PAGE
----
2012 CSA share #10

After what has been for the most part a dry summer, we give thanks to the universe for the abundance of rain we’ve seen over the past few days…and also request an end to it!  It’s been a nice soaking…loved the thunder and lightning, too.  Really.  Plenty, though.  Just enough, and no more…

A final shout-out and farewell to The Cost of Living, a.k.a. WWOOFers Colin and Jess, who left last Friday after 5 days with us here on the farm.  They put in some quality hours out in the field, and it was fun for me to talk music with them and to exchange recordings before they hit the road again, bound for a gig in western Mass. followed by a few more shows in Ohio before their return home to Wisconsin.  Thanks, fellas, and safe travels!  The crew today consisted of Anna, Brittany, and Sigrid (dividing her time between Ezzy care and harvesting beans)…thanks, everybody!  Tuesdays have been well-staffed and surprisingly stress-free, but Fridays have been a different story.  We really could use some help!  If you or someone you know would like to sign on to help us out with harvesting on Friday mornings from 7am until noon, please get in touch with us.  The work is challenging but very fun and very healthy, and we will send you home with lots and lots of veggies!

CSA share #10…wait, 10? The halfway mark?! Goodness! Anyway, share #10 for the 2012 season includes the following veggies:

2 lbs of potatoes (Satina)
2 lbs of beets
1 lb of eggplant
2 cucumbers
1 lb of green, purple, or wax beans
1 head of lettuce
2 sweet peppers
1 sweet onion
1/2 pint of cherry tomatoes
1 head of garlic
1 enormous bunch of basil
1.5 lbs of tomatoes (beefsteak, heirloom, and/or Juliettes)

No curve balls this week, just classic summer veggies! Enjoy the last of the cherry tomatoes. As is usually the case, the cherry tomato yields are dropping just as the big field tomats are finally beginning to come in.  Look for more heirlooms in the weeks to come and hope for an end to the rain…too much moisture dilutes the flavor and encourages all sorts of diseases (including the dreaded late blight) that attack tomatoes.  The plants are already showing signs of some early blight and are being subjected to considerable chomping from this year’s robust tomato hornworm population.  I suspect we’ll have a strong but short tomato season…this has basically been the pattern with many crops this summer, including peas, zukes, and cukes.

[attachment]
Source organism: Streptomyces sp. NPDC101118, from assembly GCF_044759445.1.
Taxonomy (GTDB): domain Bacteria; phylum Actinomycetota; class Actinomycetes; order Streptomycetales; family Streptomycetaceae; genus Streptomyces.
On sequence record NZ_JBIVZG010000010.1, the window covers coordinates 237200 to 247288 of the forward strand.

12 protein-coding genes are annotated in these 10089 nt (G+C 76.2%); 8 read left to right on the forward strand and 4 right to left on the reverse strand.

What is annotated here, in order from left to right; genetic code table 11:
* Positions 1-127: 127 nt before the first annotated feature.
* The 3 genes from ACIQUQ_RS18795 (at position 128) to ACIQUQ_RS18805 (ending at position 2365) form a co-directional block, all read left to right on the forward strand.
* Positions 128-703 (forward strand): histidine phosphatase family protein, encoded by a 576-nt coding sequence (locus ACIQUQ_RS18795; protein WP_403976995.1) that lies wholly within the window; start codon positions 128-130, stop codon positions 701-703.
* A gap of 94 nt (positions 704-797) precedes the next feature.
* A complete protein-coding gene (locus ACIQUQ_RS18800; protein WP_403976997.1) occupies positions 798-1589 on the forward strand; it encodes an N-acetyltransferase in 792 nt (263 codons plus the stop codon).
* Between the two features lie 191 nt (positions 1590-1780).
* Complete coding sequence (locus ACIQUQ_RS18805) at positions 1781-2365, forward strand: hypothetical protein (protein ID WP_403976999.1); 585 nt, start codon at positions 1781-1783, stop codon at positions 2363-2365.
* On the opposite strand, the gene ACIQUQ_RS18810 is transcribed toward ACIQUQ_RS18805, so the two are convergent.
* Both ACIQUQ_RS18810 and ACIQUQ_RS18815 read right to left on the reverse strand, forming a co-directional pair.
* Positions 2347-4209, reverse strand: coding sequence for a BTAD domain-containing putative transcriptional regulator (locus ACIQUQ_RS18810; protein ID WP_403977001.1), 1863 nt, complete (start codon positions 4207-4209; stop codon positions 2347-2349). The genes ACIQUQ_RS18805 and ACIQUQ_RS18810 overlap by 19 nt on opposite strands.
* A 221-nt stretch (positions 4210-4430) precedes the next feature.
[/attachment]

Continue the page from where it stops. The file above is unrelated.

Lydi displays one of Satan's minions, a tomato hornworm.

And now, animal updates…and, gosh darn it, we have some really good news to report this week!  Perhaps the tide is turning…  After lamenting the apparent loss of our guinea hens in last week’s post, imagine our surprise when Lydia, riding her bike around in the driveway last Thursday afternoon, shouted “GUINEAS!”  We rushed over, and sure enough, there they were, all four of them, cruising along in the grass across the road from the house.  The next morning, they were around last season’s pig area behind the driveway, and since then we’ve seen them just about every day somewhere on the farm…hanging out near the chickens behind the hoophouse, way out in Field 4 in the beet beds, in the raspberry patch, etc.  They get around but seem to be staying on or very near the farm.  And, more importantly, they’re surviving on their own.  Welcome home, birdies, though I suppose you never really left!

And, we have exciting sheep news, too.  On Sunday morning, I heaved a surprised Palmer into the back of the minivan and drove him two hours north to his new home:  Fisher Farm in Winterport.  Sonya met Beth and Dennis last fall during MOFGA’s annual Farmer to Farmer conference…Fisher Farm was one of the spots for the traditional Friday pre-conference farm tour.  The Fishers have a veggie CSA and also a pretty sizable flock of Icelandic sheep, so Sonya and Beth came up with a plan to swap ram lambs at some point during the following season to inject some genetic diversity into the herds at both farms.  Palmer was our only fella born this spring, so he got the call.  We traded him for a handsome, slightly younger white Icelandic ram, and we also bought an additional ewe (also white, plus hornless) from the Fishers just to bump our herd size up a bit (a whopping five sheep now!)  So, the drive up with Palmer was fine, and it went well when he was released into the pasture with his new compatriots.  The other sheep (and we’re talking about a herd of maybe 20-25 sheep) checked him out and sniffed him, and we didn’t see any butting or other aggressive welcomes.  By the time I left, he was off by himself, munching contentedly.  I yelled out to him and got a throaty “baaaaaa!” in return.  Good luck, Palmer!  And, into the van came the two new sheep, and the trip home went smoothly, too.  The new duo are now in the winter pen, and they are still pretty nervous and unsure about what’s what.  They are also completely unfamiliar with grain, so I’m trying to get that concept across to them as well as just getting them used to my voice and presence.  We’ll probably introduce them to Sienna, Lake, and Coco in a few days, and hopefully that will go smoothly.  And you might be wondering…names?  Lydia named the ewe Fiona.  Sonya and I avoided band names this time for the ram but went with a Spanish flair:  Jeffe Blanco.  I know, we’re weird.

The new sheep...better photos to come when I can get closer to them!

Enjoy the veggies, everyone, and have a wonderful week!

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One Response to 2012 CSA share #10

  1. Sonya says:

    Anna gave Fionna her name. Lydia is really into it though.

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